Perrowne, who was a good rider, soon made his appearance, reporting that the Richards were only too glad to make the desired repulse of the evil crew from their neighbourhood, and, as members formerly of a volunteer company, understood something of military tactics. The parson also reported that he had nearly fallen in with the advancing attacking force of, he should say, twenty men; but, sighting them ahead, he advanced slowly until he saw them move solidly to his left into the fields, with the evident intention of coming at the house through the strip of bush. The villains could not be far off. "Now, Squiah," said the colonel, "hasten, suh, to join Mr. Tehhy; a few minutes make all the diffehence in case of an attack."
The Squire had now nine men under his command, including his father-in-law, for Ben and Timotheus were safely back, having passed the formidable Maguffin. The other six were Sylvanus and Rufus, Messrs. Hill, Hislop, Perrowne, and Coristine. All were armed with loaded guns and rifles; the carbine and the blunderbuss remained to guard the house. Rapidly they reached the bush which hid them from view, and rejoiced the veteran's heart with their array.
"Now, grandfather," said Carruthers, "you must get us all into shape."
"Well now, we'll make belave this is a bittillion, an' you're cornel, an' Oi'm sargint-major. It's ten shtrong we are, an' there's three roifles an' two double barrels anyhow. You git in the rare, Cornel an' Mishter Coristine an' Mishter Parrowne an' Ben Toner; the rist av yeez shtay where yeez are, till I say 'Extind!' thin, tin paces apart for the front rank, an' tin for the rare rank; but the rare alternatin' wid the front. Whin Oi say, 'Front rank!' that rank'll diliver it's foire, an' go on wid its loadin' behind a three, moind! an' so on wid the rare. By the powers, here the varmints come. Shtiddy min, lishten till me an' be quoiet—Extind!"
There were some loudly beating hearts at that moment, for the enemy was in force, and partly armed with guns of some sort. Instead of advancing across the fields, as the defenders had hoped, they descended to the creek, in order to find cover from the bushes on its bank, until they reached the piece of wood. The veteran, telling his command to preserve its formation, wheeled it to the right, and ordered perfect silence. Leaving his rifle at his post, he slipped from tree to tree like a cat, having thrown off his shoes for the purpose. When he returned, the enemy, moving almost as silently, had entered the bush, but, anticipating no sentry at that point, had sought no cover. "Shtiddy, now min," whispered the sarjint-major; "take good aim, Front Rank, Riddy!" Five guns rolled out a challenge to the invaders, and, before they had time to seek cover, came, "Rare Rank, Riddy," and his own rifle led the other four weapons of the second line. "Are yeez loaded, front an' rare?" asked the ancient warrior; and, satisfied that all were, he put himself in the front and ordered a charge to outflank the enemy and hinder them getting away among the bushes. All perceived his intentions, except, perhaps, the two Pilgrims and Toner, who, however, were borne along by the rest. Dashing through the creek, part of the force volleyed the miscreants from there, and drove them into the open, while the remaining part kept them from seeking refuge in the bush. The Squire's men had the shelter of the brook alders and willows, now, and, led by Mr. Terry, in single file, at a rate almost as rapid as that of Rawdon's retreat, faced now and again to the left to fire, and loaded as they ran. At last the shelter ceased, and all were in the open, both pursued and pursuers. "Kape it up," cried the indomitable veteran; "don't give the murtherin' blagyards a minit's resht!" Up, up the hill, they chased the said blackguards, until they reached the road. Within the skirting rail fences the Squire kept his men, faint but pursuing, and firing an occasional shot to lend the speed of terror to the miscreants' heels. In an hour from the beginning of the pursuit, the hunted Rawdonites were at the wild lands on the lakes, and prepared to enter the forest and make a stand or hide; when Carruthers cried: "Down flat on your faces every man," and five reports from in front rang through the air. The Richards were on guard, but either Perrowne had forgotten to tell them about blank cartridge, or they did not think proper to obey the order. "Come on a bit farther, lads, till we find where these villains turn in," cried the Squire. In another minute the victors combined with the Richards' party, and chased the thoroughly demoralized Rawdonites, whose guns and pouches strewed the ground, to a desolate rocky spot beside a swamp, where felled trees lay in indescribable confusion, over which the fugitives scrambled in desperate haste for home. The lawyer caught sight of a figure that he knew, far up the rocky slope, preparing to leap down from a prostrate trunk resting on three or four others, and aimed his rifle at it. The Squire threw up the weapon just in the nick of time. "It's ower gude a death for the likes o' him, Coristine. Gie him time to repent, an' let the law tak' its coarse. The cunning scoundrel! Even at the risk o' 's life he wadna let us ken whaur his waggon road is, but I've a thocht, man, that it's yonner whaur the rock rises oot o' the swamp." Then the good Squire took off his hat, and thanked God for the defeat of the evil doers.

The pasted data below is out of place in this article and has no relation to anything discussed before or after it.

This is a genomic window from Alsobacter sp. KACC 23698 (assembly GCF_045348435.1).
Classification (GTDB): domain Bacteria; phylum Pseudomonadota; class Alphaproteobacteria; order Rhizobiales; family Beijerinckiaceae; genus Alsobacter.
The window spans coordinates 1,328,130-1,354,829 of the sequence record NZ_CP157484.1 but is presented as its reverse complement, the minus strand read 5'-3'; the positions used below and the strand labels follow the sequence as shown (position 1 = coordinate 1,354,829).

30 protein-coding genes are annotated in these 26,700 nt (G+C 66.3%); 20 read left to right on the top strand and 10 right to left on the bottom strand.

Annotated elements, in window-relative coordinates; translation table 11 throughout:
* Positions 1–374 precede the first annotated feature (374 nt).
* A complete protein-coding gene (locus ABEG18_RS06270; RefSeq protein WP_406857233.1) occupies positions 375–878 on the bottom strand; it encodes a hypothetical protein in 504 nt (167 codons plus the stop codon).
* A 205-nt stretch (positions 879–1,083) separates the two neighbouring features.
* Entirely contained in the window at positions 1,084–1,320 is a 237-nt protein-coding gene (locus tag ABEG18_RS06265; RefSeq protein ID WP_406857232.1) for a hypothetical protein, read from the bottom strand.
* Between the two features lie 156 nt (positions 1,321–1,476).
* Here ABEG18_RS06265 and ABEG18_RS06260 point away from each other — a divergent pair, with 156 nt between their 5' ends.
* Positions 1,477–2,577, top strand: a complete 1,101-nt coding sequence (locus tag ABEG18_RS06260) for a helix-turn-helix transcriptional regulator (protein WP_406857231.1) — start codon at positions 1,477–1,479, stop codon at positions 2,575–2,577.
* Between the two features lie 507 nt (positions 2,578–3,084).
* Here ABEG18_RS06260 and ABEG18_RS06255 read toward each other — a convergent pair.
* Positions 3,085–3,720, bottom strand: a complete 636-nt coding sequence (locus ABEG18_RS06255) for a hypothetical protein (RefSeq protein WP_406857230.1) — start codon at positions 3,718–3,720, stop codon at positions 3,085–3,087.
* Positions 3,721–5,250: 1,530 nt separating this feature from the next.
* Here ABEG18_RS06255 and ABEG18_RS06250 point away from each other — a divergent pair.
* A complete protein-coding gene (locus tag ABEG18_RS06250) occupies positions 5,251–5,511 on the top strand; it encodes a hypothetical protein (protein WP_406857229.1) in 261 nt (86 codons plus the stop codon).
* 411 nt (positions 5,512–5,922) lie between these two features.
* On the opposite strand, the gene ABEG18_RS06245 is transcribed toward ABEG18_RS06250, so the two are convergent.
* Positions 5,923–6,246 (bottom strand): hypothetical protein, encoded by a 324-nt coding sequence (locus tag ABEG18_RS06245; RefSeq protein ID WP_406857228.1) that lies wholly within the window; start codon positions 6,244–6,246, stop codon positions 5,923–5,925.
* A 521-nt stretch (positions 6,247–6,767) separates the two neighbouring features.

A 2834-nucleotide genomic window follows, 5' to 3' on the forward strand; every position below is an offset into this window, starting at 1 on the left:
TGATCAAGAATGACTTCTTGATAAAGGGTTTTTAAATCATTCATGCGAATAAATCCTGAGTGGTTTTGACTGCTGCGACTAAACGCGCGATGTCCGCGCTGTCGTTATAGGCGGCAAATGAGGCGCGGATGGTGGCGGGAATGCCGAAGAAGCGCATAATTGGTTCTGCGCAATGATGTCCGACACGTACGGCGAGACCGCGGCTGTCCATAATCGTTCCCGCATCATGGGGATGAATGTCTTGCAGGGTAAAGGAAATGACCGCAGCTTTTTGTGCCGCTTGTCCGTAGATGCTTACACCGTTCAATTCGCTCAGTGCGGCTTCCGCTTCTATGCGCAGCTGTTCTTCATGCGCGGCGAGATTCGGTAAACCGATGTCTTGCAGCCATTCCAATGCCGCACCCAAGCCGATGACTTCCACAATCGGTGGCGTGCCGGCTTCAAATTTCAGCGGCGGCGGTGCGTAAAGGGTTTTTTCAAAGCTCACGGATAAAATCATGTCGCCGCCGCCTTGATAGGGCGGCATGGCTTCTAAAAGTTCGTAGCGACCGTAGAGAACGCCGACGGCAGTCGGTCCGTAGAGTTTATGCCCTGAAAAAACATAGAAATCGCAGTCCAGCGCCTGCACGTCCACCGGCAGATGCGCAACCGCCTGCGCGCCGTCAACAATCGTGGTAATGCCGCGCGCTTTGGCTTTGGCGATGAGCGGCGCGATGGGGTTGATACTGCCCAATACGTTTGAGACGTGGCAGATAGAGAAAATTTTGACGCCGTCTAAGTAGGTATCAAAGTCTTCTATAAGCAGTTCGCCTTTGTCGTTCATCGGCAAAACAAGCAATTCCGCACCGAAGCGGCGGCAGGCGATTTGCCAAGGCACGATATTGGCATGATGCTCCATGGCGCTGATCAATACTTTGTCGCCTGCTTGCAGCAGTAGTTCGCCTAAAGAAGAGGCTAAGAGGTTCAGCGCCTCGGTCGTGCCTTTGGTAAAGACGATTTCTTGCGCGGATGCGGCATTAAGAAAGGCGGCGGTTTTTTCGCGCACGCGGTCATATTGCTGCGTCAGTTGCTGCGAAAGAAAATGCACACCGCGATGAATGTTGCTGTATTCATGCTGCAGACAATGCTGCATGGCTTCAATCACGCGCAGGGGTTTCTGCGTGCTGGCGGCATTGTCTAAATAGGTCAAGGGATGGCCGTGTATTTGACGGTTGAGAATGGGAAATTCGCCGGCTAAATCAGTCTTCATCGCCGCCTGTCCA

Light though the night was, to continue the pursuit would have been the height of folly. The force was mustered and inspected by the so-called Colonel Carruthers, and the Sergeant-Major Terry. Including themselves, it was found to consist of no fewer than seventeen persons, one of whom was a woman, and the other a lad of about fifteen years of age, Matilda Nagle and her boy Monty. "I will show you where the road is," she said to the Squire; "it is hard to find, but I know it. When Stevy tried to find it, Harding and he put him to sleep, so that I couldn't wake him up. Harding is asleep now too; I put him, and Monty helped, didn't you, Monty?"